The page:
27 April 2009

Death, darkness and a cycling queen

Three snippets gleaned from this morning's Googling.

First the bad news. In the report that came out the other day (PDF) recommending borough-wide 20mph zones in London (hooray) there were some disturbing figures on road casualties in Appendix 2. Road casualties as a whole in London have been declining, but those for cyclists have been going up. There were 340 dead or seriously injured in 2004, rising to 461 in 2007. The report speculates that it may be due to the increase in cycling (which they put at 6 per cent between those dates), which doesn't quite square with the general wisdom and research, that more cyclists means fewer accidents. We hope this is a blip.

Second, a dim review in The Stage for a play in Birmingham, 'Home of the Wriggler'. It is lit by bicycle-powered generators. As the stagehands powering the bikes get tired towards the end of the performance, the set gets gloomier and gloomier.

Third, to cheer us all up, a picture of Queen Juliana of the Netherlands riding a bike on holiday in 1967, looking rather like my nan. She abdicated in 1980 and her daughter Beatrix took over. Queen Bea is also a cyclist, apparently, though there don't seem to be any pics of her doing so online. We don't approve of hereditary monarchies, but ones that get around by bike will be given cushy desk jobs when the revolution comes. This was the mistake the Romanovs made.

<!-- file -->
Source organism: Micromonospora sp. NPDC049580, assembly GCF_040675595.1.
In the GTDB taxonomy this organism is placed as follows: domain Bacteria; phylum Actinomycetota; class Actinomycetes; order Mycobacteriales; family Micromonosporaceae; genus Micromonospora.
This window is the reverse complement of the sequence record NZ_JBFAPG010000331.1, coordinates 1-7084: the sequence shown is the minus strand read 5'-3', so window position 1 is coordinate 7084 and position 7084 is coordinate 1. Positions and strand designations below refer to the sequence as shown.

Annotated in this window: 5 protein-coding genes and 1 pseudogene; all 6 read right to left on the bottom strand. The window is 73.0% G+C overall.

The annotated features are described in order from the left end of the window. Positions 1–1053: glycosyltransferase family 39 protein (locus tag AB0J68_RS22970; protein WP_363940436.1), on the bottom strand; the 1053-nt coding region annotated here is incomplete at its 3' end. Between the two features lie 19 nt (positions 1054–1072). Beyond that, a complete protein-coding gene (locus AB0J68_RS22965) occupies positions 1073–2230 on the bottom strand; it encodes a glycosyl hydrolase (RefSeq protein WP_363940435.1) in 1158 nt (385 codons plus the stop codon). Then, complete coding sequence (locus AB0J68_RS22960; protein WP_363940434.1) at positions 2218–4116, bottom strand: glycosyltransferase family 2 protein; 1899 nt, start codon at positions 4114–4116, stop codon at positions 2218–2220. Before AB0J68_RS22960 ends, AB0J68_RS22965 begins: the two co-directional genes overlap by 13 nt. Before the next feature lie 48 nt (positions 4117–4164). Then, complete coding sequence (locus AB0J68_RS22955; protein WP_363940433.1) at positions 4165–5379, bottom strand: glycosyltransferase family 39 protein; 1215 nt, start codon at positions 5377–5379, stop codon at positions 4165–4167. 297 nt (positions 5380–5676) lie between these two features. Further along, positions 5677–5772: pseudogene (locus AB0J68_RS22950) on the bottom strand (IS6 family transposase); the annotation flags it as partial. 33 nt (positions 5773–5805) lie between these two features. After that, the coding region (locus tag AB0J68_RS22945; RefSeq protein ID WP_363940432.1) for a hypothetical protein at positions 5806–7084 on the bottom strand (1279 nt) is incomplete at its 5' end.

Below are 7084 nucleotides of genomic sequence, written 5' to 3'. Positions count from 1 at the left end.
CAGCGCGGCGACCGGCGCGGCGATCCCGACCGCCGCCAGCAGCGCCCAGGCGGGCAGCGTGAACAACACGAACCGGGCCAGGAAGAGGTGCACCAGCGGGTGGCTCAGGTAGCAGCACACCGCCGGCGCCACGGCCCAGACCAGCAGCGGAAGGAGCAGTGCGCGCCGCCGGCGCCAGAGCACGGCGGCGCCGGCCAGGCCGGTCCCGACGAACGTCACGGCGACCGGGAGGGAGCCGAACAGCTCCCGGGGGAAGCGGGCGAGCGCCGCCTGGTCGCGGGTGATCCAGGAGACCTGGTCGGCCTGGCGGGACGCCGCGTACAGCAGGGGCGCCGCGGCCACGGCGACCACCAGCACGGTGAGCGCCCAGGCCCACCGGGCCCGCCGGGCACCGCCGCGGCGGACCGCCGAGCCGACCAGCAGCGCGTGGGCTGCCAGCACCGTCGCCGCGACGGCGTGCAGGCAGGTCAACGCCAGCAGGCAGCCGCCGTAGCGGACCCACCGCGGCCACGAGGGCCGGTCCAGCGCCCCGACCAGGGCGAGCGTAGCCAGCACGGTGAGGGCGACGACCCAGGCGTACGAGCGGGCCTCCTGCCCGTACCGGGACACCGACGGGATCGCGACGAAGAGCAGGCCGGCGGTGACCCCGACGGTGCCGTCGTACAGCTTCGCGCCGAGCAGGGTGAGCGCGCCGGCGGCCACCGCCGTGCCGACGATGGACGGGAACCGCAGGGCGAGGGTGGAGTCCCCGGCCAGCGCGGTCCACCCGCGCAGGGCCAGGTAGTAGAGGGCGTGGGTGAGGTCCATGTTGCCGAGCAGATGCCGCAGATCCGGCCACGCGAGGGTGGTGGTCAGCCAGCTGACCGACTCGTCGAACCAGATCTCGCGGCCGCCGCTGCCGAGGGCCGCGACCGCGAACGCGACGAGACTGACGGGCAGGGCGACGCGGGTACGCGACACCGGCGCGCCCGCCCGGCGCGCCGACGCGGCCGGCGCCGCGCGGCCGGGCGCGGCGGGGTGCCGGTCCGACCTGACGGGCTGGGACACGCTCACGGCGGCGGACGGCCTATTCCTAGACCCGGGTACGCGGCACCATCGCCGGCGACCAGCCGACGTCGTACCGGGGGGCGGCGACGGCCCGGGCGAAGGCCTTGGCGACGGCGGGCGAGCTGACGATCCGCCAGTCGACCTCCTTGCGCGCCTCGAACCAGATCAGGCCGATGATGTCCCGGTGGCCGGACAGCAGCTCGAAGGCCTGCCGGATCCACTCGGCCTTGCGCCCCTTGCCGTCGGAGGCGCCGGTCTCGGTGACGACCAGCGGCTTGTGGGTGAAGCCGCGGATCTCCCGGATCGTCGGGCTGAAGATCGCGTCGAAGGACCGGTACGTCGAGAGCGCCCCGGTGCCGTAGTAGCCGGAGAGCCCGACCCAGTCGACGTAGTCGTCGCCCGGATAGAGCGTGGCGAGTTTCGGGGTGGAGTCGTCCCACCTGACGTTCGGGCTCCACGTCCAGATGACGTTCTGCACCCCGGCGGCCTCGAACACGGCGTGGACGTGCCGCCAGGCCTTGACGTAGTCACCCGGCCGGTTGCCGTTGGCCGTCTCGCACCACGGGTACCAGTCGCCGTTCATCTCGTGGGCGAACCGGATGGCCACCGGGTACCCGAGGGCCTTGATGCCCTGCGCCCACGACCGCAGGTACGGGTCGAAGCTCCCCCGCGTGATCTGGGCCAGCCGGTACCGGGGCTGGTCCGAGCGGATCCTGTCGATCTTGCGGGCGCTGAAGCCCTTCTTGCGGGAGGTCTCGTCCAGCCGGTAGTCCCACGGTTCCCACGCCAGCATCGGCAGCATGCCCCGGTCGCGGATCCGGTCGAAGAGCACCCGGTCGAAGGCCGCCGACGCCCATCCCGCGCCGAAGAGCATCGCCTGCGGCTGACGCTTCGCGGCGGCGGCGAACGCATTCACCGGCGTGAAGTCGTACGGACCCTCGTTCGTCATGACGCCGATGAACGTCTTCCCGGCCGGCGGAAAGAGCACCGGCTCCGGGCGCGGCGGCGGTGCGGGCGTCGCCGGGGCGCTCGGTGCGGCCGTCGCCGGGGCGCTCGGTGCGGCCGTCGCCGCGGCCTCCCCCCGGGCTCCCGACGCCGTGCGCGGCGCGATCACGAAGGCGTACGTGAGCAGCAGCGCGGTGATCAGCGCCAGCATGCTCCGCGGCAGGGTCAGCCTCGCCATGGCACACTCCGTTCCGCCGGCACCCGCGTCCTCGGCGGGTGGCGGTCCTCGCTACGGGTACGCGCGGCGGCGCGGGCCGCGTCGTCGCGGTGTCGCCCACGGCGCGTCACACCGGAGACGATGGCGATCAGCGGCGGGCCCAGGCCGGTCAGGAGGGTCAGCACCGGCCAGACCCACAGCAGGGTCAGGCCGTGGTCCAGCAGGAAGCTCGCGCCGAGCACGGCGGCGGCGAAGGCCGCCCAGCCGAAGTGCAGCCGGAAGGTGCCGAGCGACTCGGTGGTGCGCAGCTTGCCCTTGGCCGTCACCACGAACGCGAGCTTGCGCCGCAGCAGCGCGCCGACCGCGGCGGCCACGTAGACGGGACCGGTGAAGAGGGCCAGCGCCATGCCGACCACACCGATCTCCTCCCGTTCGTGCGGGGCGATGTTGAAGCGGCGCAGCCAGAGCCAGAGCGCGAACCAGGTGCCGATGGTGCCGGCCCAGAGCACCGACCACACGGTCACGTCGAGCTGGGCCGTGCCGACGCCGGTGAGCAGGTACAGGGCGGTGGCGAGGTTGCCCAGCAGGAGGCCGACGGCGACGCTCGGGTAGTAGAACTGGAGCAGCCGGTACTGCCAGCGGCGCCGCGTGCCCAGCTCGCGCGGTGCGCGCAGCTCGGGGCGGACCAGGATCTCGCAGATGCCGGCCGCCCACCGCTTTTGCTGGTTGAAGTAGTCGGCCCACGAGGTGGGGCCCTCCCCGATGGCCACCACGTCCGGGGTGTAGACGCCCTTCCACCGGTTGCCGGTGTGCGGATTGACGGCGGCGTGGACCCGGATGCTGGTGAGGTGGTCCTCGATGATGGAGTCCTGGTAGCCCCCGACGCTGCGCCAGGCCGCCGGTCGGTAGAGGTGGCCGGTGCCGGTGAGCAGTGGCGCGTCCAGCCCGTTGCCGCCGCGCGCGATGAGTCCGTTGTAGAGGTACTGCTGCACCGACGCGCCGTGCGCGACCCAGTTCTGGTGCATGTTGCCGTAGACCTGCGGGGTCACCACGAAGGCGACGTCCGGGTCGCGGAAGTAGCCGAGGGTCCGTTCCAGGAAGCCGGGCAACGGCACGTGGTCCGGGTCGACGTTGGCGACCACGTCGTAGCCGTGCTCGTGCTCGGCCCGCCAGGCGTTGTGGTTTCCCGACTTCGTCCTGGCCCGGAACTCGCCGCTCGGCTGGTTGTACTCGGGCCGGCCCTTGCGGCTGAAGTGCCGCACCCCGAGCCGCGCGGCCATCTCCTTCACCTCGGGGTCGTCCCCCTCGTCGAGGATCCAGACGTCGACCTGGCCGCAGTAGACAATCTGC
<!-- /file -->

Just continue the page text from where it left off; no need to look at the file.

1. The latest figures I read suggested a doubling (99% increase) in the number of cylists in London since 2000. This would mean steady growth of around 8% pa. If these figures are correct, a 6% increase from 2004-07 is a gross underestimate - more likely would be 25% over three years.

    In which case, the increase in KSIs (killed and seriously injured) - though still worrying - is rather more in line with the steady growth in cycling.


  2. I'll be interested to see the figures for 2007-09 when they're available. My feeling is that there has been a large rise in cycling in that particular period, perhaps contributing most of that much-quoted doubling of cycle journeys in the last ten years. I'm hoping that casualty figures will show a reduction, or at least not a rise, in that period, because I'm always going on to people about how more cyclists on the streets actually means fewer accidents, due to motorists taking more care.

  3. In the daily mail it suggests that 13 cyclists died in London in 2008:

    Fingers crossed that number will start to decrease each year.